Faith in  Christ   leads to action


Indeed, Jesus did lay down his life for us, and furthermore, he substituted for our sin in a way that no one else could ever do. “God made him who had no sin to be sin for us, so that in him we might become the righteousness of God” (2 Cor. 5:21 NIV). As a result, the old sinful self is gone, as we are made new in Christ, and we are no longer bound to an eternal existence facing condemnation.

          Jesus Christ was the atoning sacrifice for human sins, according to the pattern of sacrifice established by God in the Old Testament. Animal blood sacrifices were made by the Hebrew people to atone for their sins. Lambs were a common sacrifice, although other animals were also used in the sacrificial system. John the Baptist said about Jesus, “Look, the Lamb of God, who takes away the sin of the world!” (John 1:29b NIV). Lambs were specifically associated with the Passover, at which time in Israel’s history, God brought about the deliverance of His people from bondage in Egypt. Jesus ate the Passover meal with his disciples on the night in which he was betrayed, gave himself over to the authorities, was falsely tried and then crucified. He is called the Passover Lamb. “For Christ, our Passover lamb, has been sacrificed” (1 Cor. 5:7b NIV).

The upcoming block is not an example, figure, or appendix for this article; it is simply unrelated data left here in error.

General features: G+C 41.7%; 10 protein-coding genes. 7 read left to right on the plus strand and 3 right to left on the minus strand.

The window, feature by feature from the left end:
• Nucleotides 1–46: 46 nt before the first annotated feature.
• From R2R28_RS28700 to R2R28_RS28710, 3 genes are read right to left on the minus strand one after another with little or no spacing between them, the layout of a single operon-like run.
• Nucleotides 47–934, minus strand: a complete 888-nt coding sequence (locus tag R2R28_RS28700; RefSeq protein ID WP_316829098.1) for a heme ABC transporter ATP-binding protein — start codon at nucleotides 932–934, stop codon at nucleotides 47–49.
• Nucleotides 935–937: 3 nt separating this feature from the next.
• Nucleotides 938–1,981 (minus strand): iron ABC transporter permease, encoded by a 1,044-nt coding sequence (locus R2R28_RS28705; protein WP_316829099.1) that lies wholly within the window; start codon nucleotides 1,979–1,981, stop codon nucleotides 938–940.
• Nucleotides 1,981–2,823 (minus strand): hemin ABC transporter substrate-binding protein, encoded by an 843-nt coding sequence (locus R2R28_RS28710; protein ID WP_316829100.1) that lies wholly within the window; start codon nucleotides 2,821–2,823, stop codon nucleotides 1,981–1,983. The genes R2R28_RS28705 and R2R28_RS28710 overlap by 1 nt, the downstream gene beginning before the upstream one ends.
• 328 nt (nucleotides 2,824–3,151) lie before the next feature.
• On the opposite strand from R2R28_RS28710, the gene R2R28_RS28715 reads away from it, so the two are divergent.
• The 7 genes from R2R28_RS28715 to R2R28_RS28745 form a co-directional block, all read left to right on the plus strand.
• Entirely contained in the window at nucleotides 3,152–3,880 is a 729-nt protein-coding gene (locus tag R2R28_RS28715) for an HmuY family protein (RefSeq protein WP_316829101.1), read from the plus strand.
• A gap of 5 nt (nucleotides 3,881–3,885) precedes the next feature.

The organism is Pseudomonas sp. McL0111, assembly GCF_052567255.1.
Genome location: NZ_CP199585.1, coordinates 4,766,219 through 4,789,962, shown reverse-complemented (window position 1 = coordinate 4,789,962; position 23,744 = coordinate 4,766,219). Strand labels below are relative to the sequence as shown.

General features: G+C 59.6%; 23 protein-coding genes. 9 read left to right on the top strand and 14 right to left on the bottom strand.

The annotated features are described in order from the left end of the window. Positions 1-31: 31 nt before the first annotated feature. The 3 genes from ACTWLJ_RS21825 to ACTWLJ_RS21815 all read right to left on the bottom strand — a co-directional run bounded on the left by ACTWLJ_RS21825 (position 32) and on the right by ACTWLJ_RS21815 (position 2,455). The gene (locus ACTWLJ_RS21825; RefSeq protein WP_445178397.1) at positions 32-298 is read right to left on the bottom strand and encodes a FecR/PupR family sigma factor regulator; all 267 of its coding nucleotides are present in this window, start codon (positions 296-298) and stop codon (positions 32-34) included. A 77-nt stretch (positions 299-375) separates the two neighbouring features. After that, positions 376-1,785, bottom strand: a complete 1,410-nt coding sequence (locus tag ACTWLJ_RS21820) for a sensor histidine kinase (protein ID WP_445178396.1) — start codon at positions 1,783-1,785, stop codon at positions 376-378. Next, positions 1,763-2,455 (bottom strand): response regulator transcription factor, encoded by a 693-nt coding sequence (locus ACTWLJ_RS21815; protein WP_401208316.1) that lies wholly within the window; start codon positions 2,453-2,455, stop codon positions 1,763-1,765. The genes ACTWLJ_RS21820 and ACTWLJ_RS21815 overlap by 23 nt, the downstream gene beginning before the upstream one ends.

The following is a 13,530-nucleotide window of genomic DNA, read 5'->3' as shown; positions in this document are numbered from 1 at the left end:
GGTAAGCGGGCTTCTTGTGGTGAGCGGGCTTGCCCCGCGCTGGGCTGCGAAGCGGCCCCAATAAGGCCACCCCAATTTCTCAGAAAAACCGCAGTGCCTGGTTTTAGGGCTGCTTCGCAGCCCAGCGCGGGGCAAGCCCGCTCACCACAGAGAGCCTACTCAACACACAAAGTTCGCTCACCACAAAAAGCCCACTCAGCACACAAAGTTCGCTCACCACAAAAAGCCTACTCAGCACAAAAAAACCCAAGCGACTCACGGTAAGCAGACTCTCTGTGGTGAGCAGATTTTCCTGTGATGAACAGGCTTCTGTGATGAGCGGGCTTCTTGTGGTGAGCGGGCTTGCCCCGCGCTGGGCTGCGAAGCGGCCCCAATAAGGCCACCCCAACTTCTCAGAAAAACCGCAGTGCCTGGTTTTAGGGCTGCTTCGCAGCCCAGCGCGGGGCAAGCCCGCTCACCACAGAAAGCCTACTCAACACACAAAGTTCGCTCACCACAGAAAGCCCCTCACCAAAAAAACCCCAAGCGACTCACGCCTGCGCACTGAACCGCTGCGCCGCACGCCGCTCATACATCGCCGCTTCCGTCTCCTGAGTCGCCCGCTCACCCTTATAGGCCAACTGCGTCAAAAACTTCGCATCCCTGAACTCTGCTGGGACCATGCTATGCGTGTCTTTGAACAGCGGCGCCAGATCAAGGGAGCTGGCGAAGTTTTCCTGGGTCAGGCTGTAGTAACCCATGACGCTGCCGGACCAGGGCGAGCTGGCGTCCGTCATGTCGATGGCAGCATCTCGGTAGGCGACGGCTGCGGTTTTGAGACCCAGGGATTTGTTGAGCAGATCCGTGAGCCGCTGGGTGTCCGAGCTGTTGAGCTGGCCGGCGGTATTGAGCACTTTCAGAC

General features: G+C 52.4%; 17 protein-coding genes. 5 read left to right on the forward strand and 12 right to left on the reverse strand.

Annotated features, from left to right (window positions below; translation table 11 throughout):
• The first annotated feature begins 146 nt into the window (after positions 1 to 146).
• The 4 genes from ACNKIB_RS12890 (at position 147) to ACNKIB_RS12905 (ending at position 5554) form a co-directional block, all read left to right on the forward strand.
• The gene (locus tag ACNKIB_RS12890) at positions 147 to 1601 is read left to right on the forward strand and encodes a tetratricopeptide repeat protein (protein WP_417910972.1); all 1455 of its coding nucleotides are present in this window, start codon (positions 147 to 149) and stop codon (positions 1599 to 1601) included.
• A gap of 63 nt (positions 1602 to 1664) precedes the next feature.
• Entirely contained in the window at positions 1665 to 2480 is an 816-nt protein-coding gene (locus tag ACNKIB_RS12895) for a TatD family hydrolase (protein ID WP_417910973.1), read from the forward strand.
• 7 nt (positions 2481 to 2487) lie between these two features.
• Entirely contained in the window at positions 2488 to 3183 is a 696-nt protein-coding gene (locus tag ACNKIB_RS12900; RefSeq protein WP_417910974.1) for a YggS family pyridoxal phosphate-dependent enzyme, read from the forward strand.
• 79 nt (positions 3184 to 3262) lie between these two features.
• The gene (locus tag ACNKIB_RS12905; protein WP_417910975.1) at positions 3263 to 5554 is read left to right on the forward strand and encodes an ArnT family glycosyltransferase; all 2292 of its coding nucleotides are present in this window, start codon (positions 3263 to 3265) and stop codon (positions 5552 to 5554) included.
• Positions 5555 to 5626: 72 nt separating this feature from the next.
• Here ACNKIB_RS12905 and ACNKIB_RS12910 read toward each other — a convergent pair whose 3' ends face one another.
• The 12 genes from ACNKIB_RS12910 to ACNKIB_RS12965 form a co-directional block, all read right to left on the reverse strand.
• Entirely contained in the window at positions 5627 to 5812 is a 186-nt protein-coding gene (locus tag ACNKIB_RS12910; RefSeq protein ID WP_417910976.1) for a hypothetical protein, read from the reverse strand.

The Day of Atonement, described in Leviticus 16, was the annual day of ritual to atone for the sins of the priest and of the people of Israel. On this occasion, a bull, two rams, and two goats were used for the ritual. A young bull was sacrificed for the sins of the high priest and his household. The two rams were burnt offerings. The two goats were used for atonement of the people’s sins. One goat was sacrificed and the high priest sprinkled its blood on the atonement cover of the ark of the covenant, inside the Holy of Holies. Then the high priest laid his hands on the head of the live goat and confessed all of the sins of the people on the goat, which is called the scapegoat. The goat was then led into the wilderness, carrying away the people’s sins.Jesus’ sacrifice on the cross correlates with the functions of the two goats: they represent two aspects of Jesus’ sacrifice. Like the scapegoat, Jesus takes away our sins. Like the goat used for sacrifice, Jesus opens the way for people to enter the holiness of heaven and enjoy fellowship with God and with sanctified people.


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2Co 5:18-19  And all things are of God, who hath reconciled us to himself by Jesus Christ, and hath given to us the ministry of reconciliation; To wit, that God was in Christ, reconciling the world unto himself, not imputing their trespasses unto them; and hath committed unto us the word of reconciliation.

The Atonement: Biblical Basis